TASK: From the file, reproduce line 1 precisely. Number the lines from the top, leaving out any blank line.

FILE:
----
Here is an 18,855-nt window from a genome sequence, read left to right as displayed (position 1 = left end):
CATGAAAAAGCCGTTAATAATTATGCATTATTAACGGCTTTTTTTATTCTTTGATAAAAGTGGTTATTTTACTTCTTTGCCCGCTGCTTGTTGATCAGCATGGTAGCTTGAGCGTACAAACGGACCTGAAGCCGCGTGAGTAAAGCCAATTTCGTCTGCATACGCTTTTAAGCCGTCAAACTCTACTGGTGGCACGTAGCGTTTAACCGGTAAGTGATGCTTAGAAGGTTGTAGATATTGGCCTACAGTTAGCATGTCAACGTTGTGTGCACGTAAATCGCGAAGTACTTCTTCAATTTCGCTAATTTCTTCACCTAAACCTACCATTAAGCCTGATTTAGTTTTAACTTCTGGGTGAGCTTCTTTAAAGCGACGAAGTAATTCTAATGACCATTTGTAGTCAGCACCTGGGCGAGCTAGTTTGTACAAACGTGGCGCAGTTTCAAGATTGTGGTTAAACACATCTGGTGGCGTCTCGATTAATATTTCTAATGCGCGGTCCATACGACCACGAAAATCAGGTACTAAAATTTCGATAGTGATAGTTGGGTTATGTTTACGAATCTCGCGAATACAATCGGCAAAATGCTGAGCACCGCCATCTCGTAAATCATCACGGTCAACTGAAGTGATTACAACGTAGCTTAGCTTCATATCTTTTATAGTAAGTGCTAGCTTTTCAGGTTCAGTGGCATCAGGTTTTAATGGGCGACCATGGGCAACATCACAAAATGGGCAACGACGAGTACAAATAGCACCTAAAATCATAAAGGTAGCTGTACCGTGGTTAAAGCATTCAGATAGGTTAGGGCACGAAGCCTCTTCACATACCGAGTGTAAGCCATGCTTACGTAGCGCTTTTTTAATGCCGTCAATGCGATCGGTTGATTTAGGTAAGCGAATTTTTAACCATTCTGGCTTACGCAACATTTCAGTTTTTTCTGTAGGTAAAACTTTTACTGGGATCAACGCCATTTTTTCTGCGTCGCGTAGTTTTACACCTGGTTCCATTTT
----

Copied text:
Here is an 18,855-nt window from a genome sequence, read left to right as displayed (position 1 = left end):